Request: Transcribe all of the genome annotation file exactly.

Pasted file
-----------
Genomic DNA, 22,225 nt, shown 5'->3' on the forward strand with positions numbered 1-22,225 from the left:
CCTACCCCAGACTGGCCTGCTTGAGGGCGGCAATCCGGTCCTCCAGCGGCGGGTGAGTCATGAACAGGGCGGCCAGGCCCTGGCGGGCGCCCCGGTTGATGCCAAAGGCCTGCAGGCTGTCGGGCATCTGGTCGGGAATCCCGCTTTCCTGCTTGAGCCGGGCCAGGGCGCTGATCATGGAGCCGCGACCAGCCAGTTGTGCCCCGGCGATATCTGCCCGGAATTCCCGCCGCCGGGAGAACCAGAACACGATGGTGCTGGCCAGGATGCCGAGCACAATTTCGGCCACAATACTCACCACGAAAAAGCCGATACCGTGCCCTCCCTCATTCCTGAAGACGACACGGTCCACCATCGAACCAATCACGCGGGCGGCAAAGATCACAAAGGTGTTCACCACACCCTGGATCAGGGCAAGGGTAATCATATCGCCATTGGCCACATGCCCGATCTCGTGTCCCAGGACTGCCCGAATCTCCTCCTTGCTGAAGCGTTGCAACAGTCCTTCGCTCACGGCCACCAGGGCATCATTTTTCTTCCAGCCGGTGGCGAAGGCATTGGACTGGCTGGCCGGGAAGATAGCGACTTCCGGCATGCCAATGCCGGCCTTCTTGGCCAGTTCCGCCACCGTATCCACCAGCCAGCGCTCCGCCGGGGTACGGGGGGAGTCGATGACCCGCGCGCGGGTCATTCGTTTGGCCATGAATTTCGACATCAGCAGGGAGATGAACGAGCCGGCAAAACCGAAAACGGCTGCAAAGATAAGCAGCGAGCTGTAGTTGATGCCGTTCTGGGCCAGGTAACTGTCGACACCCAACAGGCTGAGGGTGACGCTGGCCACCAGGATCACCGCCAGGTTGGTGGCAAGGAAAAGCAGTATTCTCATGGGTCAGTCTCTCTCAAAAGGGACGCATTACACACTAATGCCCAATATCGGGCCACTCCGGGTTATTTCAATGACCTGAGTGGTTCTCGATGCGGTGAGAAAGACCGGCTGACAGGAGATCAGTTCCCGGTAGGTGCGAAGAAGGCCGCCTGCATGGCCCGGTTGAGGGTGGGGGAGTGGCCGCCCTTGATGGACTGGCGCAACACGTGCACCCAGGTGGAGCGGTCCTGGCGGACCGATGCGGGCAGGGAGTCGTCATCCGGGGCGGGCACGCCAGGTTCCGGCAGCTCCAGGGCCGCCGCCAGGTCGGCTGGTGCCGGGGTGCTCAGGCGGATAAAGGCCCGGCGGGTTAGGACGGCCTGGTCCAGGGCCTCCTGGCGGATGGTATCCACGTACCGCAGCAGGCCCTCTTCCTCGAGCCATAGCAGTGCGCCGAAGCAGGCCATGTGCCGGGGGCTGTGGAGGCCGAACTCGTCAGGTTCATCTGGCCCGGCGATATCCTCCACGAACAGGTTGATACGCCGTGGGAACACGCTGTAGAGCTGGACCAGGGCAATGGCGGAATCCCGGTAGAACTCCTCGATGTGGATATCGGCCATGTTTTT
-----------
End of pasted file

Genomic DNA, 22,225 nt, shown 5'->3' on the forward strand with positions numbered 1-22,225 from the left:
CCTACCCCAGACTGGCCTGCTTGAGGGCGGCAATCCGGTCCTCCAGCGGCGGGTGAGTCATGAACAGGGCGGCCAGGCCCTGGCGGGCGCCCCGGTTGATGCCAAAGGCCTGCAGGCTGTCGGGCATCTGGTCGGGAATCCCGCTTTCCTGCTTGAGCCGGGCCAGGGCGCTGATCATGGAGCCGCGACCAGCCAGTTGTGCCCCGGCGATATCTGCCCGGAATTCCCGCCGCCGGGAGAACCAGAACACGATGGTGCTGGCCAGGATGCCGAGCACAATTTCGGCCACAATACTCACCACGAAAAAGCCGATACCGTGCCCTCCCTCATTCCTGAAGACGACACGGTCCACCATCGAACCAATCACGCGGGCGGCAAAGATCACAAAGGTGTTCACCACACCCTGGATCAGGGCAAGGGTAATCATATCGCCATTGGCCACATGCCCGATCTCGTGTCCCAGGACTGCCCGAATCTCCTCCTTGCTGAAGCGTTGCAACAGTCCTTCGCTCACGGCCACCAGGGCATCATTTTTCTTCCAGCCGGTGGCGAAGGCATTGGACTGGCTGGCCGGGAAGATAGCGACTTCCGGCATGCCAATGCCGGCCTTCTTGGCCAGTTCCGCCACCGTATCCACCAGCCAGCGCTCCGCCGGGGTACGGGGGGAGTCGATGACCCGCGCGCGGGTCATTCGTTTGGCCATGAATTTCGACATCAGCAGGGAGATGAACGAGCCGGCAAAACCGAAAACGGCTGCAAAGATAAGCAGCGAGCTGTAGTTGATGCCGTTCTGGGCCAGGTAACTGTCGACACCCAACAGGCTGAGGGTGACGCTGGCCACCAGGATCACCGCCAGGTTGGTGGCAAGGAAAAGCAGTATTCTCATGGGTCAGTCTCTCTCAAAAGGGACGCATTACACACTAATGCCCAATATCGGGCCACTCCGGGTTATTTCAATGACCTGAGTGGTTCTCGATGCGGTGAGAAAGACCGGCTGACAGGAGATCAGTTCCCGGTAGGTGCGAAGAAGGCCGCCTGCATGGCCCGGTTGAGGGTGGGGGAGTGGCCGCCCTTGATGGACTGGCGCAACACGTGCACCCAGGTGGAGCGGTCCTGGCGGACCGATGCGGGCAGGGAGTCGTCATCCGGGGCGGGCACGCCAGGTTCCGGCAGCTCCAGGGCCGCCGCCAGGTCGGCTGGTGCCGGGGTGCTCAGGCGGATAAAGGCCCGGCGGGTTAGGACGGCCTGGTCCAGGGCCTCCTGGCGGATGGTATCCACGTACCGCAGCAGGCCCTCTTCCTCGAGCCATAGCAGTGCGCCGAAGCAGGCCATGTGCCGGGGGCTGTGGAGGCCGAACTCGTCAGGTTCATCTGGCCCGGCGATATCCTCCACGAACAGGTTGATACGCCGTGGGAACACGCTGTAGAGCTGGACCAGGGCAATGGCGGAATCCCGGTAGAACTCCTCGATGTGGATATCGGCCATGTTTTT